4G & Wi-Fi – Joined Up Thinking, and then 5G….

POSTED BY Nitin Bhas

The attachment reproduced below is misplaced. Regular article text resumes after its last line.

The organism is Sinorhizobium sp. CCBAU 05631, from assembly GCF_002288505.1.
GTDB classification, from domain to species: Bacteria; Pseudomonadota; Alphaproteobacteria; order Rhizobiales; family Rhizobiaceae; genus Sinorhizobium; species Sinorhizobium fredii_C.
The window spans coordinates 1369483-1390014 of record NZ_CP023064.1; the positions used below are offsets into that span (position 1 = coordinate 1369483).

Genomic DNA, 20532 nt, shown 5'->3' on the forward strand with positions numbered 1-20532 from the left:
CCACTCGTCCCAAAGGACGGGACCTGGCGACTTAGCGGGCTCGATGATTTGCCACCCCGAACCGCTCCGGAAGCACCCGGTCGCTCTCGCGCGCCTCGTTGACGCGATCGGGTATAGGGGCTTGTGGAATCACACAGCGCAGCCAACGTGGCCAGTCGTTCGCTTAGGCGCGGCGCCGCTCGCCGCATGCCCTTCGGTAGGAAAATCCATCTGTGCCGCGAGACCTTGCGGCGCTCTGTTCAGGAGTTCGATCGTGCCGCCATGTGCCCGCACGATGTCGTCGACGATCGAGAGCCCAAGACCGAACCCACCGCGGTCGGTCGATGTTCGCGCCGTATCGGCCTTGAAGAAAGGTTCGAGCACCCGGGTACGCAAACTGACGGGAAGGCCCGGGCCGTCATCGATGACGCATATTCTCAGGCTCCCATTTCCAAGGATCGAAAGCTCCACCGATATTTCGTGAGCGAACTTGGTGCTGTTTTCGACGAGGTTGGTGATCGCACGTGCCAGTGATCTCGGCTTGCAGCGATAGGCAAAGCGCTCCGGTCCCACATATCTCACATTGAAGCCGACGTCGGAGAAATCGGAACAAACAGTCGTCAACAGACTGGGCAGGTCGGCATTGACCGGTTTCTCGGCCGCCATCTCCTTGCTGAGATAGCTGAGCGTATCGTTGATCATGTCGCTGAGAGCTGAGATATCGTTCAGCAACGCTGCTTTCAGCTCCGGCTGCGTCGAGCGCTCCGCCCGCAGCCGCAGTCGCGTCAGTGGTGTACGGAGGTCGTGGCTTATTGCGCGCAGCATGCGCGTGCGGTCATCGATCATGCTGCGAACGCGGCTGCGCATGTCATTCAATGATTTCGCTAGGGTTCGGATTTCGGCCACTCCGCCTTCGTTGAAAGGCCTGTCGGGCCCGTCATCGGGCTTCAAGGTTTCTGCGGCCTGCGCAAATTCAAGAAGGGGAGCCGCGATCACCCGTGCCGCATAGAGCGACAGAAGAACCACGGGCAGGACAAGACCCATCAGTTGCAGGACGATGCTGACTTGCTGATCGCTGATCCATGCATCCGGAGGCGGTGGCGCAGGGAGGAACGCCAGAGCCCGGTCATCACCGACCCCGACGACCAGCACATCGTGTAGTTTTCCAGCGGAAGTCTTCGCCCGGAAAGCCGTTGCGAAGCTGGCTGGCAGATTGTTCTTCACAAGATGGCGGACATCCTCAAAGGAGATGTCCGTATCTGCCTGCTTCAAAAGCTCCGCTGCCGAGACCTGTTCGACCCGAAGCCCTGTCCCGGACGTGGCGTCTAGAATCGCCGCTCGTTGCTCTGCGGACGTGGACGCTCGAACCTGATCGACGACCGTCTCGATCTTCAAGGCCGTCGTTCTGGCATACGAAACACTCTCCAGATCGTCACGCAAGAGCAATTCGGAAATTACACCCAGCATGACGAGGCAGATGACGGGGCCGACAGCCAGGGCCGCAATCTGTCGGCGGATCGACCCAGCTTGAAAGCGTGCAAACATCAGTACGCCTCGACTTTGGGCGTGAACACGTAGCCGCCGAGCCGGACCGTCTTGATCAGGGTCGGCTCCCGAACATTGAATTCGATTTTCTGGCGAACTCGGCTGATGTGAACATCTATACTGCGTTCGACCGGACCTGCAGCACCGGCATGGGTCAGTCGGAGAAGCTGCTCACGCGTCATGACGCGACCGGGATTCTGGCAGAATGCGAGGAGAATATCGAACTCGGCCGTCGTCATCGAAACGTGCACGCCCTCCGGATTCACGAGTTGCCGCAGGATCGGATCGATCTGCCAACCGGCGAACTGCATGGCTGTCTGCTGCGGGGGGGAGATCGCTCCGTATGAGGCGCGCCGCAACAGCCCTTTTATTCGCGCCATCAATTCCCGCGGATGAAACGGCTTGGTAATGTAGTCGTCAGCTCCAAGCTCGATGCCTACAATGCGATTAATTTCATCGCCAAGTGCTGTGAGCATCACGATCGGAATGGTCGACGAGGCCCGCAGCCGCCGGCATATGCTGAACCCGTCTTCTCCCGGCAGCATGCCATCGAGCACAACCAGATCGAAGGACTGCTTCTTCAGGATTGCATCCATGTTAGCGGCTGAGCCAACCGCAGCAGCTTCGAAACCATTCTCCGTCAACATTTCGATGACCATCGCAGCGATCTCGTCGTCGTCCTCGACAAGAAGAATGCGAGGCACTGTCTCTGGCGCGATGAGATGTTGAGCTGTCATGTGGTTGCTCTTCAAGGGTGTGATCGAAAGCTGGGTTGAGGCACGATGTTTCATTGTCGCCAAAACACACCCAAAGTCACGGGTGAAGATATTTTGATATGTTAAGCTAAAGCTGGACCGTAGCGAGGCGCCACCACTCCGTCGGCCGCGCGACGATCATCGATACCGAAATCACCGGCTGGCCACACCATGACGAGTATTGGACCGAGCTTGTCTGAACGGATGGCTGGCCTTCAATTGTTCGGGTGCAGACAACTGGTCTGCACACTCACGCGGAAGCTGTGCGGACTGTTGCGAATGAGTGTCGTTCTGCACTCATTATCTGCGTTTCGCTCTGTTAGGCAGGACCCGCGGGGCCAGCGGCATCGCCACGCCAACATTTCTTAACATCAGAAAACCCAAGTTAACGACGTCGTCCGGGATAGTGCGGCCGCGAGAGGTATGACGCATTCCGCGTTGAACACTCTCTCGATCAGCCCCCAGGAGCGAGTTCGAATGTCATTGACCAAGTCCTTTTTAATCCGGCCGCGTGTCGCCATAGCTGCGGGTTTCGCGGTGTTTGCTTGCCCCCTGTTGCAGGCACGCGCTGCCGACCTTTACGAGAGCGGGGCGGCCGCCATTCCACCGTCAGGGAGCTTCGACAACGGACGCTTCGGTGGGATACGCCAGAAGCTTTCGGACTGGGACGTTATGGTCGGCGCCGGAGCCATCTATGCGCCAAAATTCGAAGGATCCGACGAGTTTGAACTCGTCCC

The demand for high bandwidth services from end users and the availability of Wi-Fi on most mobile devices has compelled operators to address consumer expectations around quality and user experience while creating new opportunities for the industry. Along with the 4G network roll-out, the 4G/Small cell combination will continue to provide a scalable and cost effective solution. It offers long term benefits, with the present offload platforms supporting future network infrastructures, and is now a priority for many operators. Last week, AT&T announced its plan to combine 3G, 4G LTE and Wi-Fi access in its radio access small cells and deploy over 40,000 base stations by 2015. AT&T also announced that they will be using early small cells to bolster in-building coverage, suggesting the importance of indoor coverage.  Operators including AT&T need not only to deploy offload solutions, but to integrate those solutions with other monetisation opportunities such as offering location based services (indoor and outdoor), to generate additional revenues. While vendors continue to collaborate and address some of the remaining Wi-Fi/Small Cell challenges and issues, Samsung announced last week that it has developed some transceiver technology that can deliver 5G speeds in the 28 GHz frequency at 1.06 Gbps for a distance of two kilometres. Samsung expects to commercialise the technology by 2020. Considering the current stages of research and the rapid development of the market itself (also taking into account the logical evolution towards 4G-LTE Advanced), 2020 is a reasonable prediction for the finalisation of 5G standards and rollout. However, 4G LTE is still not capable of providing its peak theoretical capacity. Keeping this in mind, the next generation 5G technology  will not be just about achieving those peak capacity or data rates; it needs better and efficient use of the spectrum.